The Icelandic highlands cover the major part of the country and many of Iceland’s main natural attractions can be found there.
The central highlands cover a vast area, all at an altitude above 500 meters high, with numerous mountains reaching a height between 1000 and 2000 meters. Most of these higher mountains are covered by glaciers. Two of the highest mountains in the country (over 2000 m high) are located in Vatnajokull, namely Hvannadalshnjukur (2109 m, located in the southskirts of Vatnajokull) and Bardarbunga, a subglacial volcano northwest of Vatnajokull (2000 m).
Three of the largest glaciers in Iceland are located in the central highlands. These are Vatnajokull in the southeast (Europe’s largest glacier), Hofsjokull in the center of Iceland and Langjokull, west of Hofsjokull.
Various highlands paths lie between the glaciers, open for cars around June/July. One of the major ones are Kjolur, connecting South and North Iceland (the road is located between Hofsjokull and Langjokull). Sprengisandur, is another important path, connecting South and North, and located between Hofsjokull and Vatnajokull (Tungnafellsjokull, to be exact).
Kaldidalur is a highland path stretching west of Langjokull, from Thingvellir towards the Borgarfjordur district. It then continues further north as Storisandur.
Geologically, almost all the mountains south of the glaciers are tuff mountains. They were formed during the Ice Age, as well as the area north of Vatnajokull. Volcanic activity is confined to tuff areas of the country and in the south highlands are some of its most active and famous volcanoes, Hekla, Eyjafjallajokull and Katla in Myrdalsjokull (Iceland’s fourth largest glacier).
The northwest and central-north highlands consist of ancient basalt formations and it is the same for the mountains of the Eastfjords.
There are a few oases in the highlands that have unique vegetation and wildlife. The most important of these are Thjorsarver, Nyidalur/Jokuldalur, Herdubreidarlindir and Eyjabakkar. The pink-footed goose has its main nesting places at Thjorsarver and Eyjabakkar. Thjorsarver was designated as a Ramsar site in 1990. Reindeers reside in the east highlands.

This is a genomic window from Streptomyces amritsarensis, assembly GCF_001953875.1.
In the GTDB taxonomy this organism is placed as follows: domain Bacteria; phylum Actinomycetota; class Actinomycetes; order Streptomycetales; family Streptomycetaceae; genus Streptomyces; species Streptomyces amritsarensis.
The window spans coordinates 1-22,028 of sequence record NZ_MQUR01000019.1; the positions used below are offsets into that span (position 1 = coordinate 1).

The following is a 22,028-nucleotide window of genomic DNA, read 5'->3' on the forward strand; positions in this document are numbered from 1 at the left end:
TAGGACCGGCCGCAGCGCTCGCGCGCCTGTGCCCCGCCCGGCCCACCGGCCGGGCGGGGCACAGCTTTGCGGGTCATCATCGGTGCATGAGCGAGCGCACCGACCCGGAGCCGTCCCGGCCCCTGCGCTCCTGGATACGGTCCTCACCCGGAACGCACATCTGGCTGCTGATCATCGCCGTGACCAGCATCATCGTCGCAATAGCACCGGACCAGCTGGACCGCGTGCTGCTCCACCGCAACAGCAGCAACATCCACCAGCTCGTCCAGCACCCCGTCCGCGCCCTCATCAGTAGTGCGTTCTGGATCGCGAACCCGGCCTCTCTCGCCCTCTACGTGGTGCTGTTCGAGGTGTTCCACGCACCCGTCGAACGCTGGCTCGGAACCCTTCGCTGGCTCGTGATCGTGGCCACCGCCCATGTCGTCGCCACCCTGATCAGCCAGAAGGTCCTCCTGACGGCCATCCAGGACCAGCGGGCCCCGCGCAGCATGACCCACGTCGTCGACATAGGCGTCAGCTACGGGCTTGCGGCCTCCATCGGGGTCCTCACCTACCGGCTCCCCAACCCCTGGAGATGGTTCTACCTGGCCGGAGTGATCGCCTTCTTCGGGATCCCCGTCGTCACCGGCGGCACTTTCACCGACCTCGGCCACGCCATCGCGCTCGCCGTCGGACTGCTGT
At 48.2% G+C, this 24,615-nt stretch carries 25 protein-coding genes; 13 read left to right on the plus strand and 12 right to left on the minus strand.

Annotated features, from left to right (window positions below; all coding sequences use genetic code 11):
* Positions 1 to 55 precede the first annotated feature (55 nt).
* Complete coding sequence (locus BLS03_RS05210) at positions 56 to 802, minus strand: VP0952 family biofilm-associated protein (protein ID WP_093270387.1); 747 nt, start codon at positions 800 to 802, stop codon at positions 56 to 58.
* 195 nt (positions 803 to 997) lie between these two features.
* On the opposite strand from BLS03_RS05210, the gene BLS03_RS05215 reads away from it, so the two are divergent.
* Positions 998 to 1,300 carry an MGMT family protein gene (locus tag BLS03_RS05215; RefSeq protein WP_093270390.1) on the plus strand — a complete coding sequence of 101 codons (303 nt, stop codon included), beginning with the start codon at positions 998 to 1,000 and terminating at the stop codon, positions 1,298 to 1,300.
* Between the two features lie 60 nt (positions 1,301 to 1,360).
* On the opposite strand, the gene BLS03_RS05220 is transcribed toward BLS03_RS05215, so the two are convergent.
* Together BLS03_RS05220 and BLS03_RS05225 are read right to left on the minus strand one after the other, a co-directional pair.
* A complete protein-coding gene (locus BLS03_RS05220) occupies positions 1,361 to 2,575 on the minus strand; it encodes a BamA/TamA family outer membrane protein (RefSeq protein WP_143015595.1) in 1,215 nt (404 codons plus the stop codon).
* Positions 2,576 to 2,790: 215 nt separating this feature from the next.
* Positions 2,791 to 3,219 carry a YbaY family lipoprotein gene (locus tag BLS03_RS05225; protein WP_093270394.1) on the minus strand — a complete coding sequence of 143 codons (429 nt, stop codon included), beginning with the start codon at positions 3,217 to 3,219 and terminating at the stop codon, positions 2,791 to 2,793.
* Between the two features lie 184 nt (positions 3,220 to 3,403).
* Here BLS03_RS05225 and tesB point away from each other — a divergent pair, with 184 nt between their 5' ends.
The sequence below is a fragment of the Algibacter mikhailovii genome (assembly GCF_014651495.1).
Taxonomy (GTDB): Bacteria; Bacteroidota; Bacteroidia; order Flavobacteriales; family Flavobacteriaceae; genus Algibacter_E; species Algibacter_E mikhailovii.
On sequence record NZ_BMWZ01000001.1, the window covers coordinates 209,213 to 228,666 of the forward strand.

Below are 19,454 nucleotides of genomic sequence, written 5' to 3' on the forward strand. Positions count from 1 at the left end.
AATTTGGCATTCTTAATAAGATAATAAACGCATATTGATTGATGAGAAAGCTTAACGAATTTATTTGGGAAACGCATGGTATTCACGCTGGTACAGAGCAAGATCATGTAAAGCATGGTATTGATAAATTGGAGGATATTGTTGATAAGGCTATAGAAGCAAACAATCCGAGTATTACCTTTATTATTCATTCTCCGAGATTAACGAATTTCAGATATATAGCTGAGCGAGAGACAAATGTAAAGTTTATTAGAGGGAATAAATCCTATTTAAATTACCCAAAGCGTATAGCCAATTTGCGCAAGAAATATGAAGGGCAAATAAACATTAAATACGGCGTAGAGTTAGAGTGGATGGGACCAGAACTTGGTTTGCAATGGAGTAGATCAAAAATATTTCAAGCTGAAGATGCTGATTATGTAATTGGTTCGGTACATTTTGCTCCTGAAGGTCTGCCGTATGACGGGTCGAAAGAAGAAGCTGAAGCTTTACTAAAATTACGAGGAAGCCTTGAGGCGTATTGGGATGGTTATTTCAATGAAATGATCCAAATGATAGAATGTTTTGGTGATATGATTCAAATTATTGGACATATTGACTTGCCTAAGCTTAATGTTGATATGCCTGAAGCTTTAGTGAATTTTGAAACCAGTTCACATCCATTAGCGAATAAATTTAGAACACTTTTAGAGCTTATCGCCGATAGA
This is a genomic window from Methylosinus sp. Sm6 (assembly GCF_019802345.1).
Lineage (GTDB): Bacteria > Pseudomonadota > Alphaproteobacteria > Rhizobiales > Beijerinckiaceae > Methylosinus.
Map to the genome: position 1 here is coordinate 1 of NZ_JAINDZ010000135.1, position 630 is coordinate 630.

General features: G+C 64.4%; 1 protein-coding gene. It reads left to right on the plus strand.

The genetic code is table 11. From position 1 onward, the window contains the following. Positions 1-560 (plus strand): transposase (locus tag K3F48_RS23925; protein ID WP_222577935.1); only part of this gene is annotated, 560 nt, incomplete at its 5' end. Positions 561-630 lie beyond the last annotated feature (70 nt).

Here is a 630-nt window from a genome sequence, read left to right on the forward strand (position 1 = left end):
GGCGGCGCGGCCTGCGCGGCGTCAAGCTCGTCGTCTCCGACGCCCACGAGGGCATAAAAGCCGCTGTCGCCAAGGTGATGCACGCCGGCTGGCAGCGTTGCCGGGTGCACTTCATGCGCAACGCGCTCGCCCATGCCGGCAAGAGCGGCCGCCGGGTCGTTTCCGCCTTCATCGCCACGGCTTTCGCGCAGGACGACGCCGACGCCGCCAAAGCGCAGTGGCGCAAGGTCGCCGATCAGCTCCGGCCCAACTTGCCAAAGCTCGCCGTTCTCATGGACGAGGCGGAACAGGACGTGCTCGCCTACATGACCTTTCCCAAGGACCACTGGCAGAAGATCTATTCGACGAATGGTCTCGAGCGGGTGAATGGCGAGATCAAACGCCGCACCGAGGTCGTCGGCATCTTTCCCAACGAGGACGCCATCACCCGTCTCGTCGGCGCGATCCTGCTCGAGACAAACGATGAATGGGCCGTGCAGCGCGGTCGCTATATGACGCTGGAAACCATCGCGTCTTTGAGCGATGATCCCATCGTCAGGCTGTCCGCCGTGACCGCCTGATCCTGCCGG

Having described the landscape and wildlife, we have yet to mention one last important thing: Away from crowds, noise and bustle, the highlands offer unique silence, serenity, peace and extreme natural beauty.
Nestled between the glaciers Eyjafjallajökull, Mýrdalsjökull, and Tindfjallajökull is Þórsmörk (Thor's Valley), a nature reserve in the southern Icelandic highlands. Þórsmörk is one of Iceland's most popular hiking destinations.
Strictly speaking, Þórsmörk is a valley and a mountain range between the Krossá, Þröngá, and Markarfljót rivers. Locals, however, often use the name "Þórsmörk" when referring to a much larger region that is composed of the area between Þórsmörk proper, and the Eyjafjallajökull glacier volcano.
Contrasting vistas of lush oases and roaring glacier rivers cutting through black desert expanses not only make Þórsmörk unique to Iceland but to the entire world. Parts of the valley are rich with moss, fern, and Birchwood, while jagged mountain ridges and ice-capped peaks crown the horizon.
The valley's climate is warmer and calmer than usual in south Iceland, which often causes Þórsmörk's mountains to be cloaked in a veil of mist that materialises when the warm valley air ascends and mixes with the descending cold breath of the glaciers above.
Þórsmörk's surrounding hills, slopes and mountains are beset with small valleys and gullies that make for some of Iceland's most astonishing hiking routes. Experienced hikers, therefore, have a wealth of trails to trek, varying in distances and difficulty. In fact, Þórsmörk offers two of the most popular trails in Iceland, the Fimmvörðuháls and the Laugavegur.